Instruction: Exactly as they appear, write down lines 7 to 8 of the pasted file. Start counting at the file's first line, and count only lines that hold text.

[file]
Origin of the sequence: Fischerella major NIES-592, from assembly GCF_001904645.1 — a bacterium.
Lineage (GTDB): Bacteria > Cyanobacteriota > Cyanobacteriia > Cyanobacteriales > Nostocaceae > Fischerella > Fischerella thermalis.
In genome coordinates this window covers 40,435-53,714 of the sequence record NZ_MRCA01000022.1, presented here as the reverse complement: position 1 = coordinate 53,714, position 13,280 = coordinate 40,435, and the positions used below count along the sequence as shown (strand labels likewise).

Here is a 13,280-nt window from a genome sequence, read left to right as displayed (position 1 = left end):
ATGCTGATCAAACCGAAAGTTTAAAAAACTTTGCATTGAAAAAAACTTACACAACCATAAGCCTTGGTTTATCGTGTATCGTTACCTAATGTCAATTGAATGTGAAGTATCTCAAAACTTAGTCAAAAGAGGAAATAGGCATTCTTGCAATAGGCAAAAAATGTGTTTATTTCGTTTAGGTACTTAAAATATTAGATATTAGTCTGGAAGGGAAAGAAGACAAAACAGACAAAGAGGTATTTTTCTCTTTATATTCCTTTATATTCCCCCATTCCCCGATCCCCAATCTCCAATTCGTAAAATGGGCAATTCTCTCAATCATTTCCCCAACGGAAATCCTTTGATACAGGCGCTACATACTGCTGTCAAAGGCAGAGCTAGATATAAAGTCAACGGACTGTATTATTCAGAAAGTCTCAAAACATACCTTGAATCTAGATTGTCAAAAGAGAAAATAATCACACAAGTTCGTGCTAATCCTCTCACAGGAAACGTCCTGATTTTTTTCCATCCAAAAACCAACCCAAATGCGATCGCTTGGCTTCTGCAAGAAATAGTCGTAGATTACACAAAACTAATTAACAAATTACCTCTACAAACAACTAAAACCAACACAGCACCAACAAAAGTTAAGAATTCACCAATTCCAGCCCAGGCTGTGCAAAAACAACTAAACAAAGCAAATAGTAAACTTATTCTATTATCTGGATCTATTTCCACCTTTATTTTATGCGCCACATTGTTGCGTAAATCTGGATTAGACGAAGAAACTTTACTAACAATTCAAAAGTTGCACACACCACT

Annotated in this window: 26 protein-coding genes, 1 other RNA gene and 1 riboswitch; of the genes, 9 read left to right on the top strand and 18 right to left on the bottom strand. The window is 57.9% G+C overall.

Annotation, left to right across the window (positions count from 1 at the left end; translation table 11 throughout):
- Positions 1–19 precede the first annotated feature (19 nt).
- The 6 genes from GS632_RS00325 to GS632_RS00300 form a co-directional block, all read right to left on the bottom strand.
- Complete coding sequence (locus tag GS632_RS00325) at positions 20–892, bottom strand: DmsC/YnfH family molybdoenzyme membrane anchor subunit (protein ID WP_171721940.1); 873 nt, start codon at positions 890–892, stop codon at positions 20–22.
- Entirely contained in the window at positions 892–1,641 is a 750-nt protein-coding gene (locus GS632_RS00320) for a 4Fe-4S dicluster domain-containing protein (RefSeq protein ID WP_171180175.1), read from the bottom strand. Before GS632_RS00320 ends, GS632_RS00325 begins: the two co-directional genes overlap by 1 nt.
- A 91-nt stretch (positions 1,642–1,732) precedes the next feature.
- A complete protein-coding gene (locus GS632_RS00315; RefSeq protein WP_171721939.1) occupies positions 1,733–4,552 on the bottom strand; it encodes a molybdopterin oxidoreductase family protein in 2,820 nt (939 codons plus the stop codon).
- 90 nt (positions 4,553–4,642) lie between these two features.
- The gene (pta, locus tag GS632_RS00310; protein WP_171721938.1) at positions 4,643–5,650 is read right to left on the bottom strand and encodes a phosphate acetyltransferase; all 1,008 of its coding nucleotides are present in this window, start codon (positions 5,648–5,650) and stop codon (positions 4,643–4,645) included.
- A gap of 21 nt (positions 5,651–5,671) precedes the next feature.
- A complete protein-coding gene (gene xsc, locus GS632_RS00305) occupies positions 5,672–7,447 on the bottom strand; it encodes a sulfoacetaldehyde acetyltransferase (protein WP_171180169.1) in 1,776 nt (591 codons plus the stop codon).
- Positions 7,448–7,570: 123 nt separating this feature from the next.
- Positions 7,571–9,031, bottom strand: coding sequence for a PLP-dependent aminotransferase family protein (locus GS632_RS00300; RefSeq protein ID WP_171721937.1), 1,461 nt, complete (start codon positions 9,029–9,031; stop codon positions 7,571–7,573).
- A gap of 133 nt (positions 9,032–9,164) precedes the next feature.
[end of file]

Annotation, left to right across the window (positions count from 1 at the left end; translation table 11 throughout):
- Positions 1–19 precede the first annotated feature (19 nt).